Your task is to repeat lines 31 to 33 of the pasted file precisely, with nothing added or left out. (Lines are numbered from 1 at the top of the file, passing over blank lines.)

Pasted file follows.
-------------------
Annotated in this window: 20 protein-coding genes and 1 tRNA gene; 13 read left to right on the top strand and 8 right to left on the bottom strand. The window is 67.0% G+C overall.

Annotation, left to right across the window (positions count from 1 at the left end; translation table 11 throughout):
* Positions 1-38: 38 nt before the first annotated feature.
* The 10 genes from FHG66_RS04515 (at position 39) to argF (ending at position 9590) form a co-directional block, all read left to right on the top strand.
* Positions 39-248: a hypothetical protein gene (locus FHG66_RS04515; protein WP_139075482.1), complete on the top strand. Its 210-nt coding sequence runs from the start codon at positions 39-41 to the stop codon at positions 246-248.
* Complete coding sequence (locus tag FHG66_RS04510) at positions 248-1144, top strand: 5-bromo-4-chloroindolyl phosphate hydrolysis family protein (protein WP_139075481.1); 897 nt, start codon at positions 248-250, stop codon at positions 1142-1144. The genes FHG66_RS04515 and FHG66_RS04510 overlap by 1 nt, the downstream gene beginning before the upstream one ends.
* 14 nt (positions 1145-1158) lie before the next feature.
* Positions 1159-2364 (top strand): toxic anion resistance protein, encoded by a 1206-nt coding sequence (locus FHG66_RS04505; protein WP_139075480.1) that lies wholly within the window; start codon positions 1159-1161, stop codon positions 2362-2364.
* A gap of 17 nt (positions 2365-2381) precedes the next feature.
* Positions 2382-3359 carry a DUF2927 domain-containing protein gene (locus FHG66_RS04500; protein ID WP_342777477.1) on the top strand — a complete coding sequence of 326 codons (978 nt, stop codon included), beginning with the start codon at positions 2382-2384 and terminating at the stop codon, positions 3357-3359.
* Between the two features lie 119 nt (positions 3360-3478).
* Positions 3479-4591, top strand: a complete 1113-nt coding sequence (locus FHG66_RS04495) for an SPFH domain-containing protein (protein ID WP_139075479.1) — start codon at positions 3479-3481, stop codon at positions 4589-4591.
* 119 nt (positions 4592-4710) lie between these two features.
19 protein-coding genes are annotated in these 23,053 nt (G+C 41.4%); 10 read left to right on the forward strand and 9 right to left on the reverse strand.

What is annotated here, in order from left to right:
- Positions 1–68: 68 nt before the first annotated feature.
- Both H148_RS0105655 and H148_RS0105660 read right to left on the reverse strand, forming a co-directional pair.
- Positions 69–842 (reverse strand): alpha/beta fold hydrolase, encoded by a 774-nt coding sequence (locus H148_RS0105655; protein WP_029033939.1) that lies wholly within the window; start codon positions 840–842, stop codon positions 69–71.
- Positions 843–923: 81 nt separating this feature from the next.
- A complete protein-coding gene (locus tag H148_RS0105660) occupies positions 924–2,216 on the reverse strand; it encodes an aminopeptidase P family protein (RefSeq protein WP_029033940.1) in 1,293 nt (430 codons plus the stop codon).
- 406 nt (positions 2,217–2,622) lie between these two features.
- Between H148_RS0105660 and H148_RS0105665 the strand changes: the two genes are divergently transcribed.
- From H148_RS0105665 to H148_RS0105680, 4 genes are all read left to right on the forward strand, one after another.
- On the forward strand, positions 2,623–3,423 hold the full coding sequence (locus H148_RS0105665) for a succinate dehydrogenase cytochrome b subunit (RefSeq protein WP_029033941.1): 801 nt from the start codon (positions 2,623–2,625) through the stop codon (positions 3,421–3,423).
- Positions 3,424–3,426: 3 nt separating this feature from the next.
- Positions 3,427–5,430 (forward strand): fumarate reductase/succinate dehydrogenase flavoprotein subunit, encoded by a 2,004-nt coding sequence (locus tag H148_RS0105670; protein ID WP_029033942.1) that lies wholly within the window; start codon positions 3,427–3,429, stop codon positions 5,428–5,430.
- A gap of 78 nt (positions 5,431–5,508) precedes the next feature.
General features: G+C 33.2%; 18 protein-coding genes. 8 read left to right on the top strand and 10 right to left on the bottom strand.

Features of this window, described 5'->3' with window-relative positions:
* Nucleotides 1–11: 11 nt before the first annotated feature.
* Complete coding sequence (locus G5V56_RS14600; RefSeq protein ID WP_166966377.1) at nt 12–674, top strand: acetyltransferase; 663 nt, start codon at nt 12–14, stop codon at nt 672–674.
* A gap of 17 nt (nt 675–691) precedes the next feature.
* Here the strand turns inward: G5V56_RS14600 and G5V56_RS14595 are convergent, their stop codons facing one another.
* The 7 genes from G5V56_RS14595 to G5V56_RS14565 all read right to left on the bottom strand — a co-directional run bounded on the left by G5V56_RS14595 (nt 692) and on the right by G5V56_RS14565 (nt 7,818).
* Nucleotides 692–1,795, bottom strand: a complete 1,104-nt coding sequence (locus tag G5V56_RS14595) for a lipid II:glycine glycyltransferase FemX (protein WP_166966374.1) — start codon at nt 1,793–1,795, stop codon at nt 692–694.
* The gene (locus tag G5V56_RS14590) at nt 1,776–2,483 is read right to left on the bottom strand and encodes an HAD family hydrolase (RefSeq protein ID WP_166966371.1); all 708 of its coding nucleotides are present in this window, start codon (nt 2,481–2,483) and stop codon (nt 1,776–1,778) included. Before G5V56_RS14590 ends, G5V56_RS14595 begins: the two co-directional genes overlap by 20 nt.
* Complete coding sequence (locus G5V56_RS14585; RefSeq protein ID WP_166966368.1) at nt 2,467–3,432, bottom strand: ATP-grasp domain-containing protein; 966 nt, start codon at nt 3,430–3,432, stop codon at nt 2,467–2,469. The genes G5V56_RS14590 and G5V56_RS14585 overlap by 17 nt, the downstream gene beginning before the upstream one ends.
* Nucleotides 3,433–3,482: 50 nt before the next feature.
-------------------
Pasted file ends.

* Complete coding sequence (locus G5V56_RS14600; RefSeq protein ID WP_166966377.1) at nt 12–674, top strand: acetyltransferase; 663 nt, start codon at nt 12–14, stop codon at nt 672–674.
* A gap of 17 nt (nt 675–691) precedes the next feature.
* Here the strand turns inward: G5V56_RS14600 and G5V56_RS14595 are convergent, their stop codons facing one another.